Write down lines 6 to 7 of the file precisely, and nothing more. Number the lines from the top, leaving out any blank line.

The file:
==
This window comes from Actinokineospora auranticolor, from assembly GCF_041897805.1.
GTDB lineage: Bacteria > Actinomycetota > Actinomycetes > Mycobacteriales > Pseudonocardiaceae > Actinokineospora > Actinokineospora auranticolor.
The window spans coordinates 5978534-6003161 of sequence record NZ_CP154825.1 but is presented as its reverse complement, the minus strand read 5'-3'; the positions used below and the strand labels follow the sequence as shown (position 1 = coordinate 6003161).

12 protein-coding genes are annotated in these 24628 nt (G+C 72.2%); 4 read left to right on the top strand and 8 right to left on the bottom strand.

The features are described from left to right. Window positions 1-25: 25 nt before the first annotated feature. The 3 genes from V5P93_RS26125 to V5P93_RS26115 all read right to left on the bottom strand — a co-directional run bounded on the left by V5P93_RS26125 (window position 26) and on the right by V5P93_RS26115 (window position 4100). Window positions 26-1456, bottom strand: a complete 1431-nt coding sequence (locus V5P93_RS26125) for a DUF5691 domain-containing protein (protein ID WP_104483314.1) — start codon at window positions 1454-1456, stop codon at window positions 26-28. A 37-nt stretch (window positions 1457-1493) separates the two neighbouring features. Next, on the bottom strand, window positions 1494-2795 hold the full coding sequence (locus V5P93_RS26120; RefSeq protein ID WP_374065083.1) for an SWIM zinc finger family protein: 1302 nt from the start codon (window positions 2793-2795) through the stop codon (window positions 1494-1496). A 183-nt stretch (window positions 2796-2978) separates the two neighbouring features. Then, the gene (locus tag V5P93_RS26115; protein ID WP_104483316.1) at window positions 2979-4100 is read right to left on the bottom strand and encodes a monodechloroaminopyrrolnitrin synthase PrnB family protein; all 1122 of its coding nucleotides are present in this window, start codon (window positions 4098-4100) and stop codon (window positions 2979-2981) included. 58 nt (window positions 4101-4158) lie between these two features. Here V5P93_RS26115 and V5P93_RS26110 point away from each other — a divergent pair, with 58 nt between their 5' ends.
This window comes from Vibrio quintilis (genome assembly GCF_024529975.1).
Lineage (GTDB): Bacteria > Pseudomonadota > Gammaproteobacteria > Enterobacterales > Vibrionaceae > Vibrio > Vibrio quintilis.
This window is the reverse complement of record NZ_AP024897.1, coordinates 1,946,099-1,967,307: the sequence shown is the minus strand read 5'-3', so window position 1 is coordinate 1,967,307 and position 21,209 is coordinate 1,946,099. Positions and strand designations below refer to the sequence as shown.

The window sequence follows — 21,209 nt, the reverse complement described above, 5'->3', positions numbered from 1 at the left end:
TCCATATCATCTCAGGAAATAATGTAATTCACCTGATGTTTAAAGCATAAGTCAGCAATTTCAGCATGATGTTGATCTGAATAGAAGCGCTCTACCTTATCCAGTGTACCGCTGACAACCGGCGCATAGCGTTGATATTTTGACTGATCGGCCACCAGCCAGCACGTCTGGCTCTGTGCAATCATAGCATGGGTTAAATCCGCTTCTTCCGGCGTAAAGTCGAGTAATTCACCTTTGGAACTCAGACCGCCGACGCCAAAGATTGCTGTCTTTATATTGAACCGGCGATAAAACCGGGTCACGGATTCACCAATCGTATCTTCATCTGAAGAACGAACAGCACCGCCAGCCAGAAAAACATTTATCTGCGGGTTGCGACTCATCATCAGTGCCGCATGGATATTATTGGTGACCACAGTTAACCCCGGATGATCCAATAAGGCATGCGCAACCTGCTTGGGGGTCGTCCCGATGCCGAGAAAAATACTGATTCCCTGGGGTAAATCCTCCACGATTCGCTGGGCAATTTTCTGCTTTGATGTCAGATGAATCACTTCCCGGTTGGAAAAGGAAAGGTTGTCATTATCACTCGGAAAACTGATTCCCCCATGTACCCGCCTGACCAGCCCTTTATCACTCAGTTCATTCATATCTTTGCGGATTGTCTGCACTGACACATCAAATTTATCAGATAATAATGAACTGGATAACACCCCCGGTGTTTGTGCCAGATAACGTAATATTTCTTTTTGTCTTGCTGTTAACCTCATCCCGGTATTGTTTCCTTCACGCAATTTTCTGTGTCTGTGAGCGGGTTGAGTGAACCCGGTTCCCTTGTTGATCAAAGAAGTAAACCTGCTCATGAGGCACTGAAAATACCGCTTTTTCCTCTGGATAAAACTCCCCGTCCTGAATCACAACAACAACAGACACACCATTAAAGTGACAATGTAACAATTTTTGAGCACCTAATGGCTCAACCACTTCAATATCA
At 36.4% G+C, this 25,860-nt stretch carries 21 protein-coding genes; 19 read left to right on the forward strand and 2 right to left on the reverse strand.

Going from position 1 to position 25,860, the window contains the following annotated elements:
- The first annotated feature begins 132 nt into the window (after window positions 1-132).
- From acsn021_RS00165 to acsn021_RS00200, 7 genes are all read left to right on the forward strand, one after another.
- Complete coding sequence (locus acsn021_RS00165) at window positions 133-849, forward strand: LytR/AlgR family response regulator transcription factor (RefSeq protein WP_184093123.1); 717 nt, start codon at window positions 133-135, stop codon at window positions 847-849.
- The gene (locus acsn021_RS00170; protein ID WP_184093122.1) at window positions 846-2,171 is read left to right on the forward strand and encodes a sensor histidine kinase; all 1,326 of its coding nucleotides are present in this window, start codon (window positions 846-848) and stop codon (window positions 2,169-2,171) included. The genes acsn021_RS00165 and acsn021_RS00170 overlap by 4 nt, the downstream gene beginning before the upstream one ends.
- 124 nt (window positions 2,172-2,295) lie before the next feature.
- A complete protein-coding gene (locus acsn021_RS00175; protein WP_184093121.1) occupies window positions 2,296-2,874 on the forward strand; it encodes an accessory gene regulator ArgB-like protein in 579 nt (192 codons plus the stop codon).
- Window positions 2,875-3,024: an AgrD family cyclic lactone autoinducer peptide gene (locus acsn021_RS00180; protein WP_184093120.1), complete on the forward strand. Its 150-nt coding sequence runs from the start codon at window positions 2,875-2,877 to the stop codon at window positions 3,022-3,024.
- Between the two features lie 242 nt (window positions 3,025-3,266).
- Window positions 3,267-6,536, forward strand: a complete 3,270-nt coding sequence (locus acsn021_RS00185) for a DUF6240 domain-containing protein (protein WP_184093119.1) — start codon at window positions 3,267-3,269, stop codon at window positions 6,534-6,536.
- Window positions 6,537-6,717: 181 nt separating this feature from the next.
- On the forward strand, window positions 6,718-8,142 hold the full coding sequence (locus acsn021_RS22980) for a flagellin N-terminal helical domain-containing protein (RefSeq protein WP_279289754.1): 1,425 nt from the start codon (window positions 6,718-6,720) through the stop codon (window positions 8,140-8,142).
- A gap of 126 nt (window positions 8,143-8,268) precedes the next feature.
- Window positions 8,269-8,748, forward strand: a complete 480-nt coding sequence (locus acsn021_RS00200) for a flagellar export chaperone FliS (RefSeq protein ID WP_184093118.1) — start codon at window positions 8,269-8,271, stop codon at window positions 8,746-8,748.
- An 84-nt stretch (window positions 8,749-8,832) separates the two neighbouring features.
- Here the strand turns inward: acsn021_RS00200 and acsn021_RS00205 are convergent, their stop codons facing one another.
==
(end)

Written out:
This window comes from Vibrio quintilis (genome assembly GCF_024529975.1).
Lineage (GTDB): Bacteria > Pseudomonadota > Gammaproteobacteria > Enterobacterales > Vibrionaceae > Vibrio > Vibrio quintilis.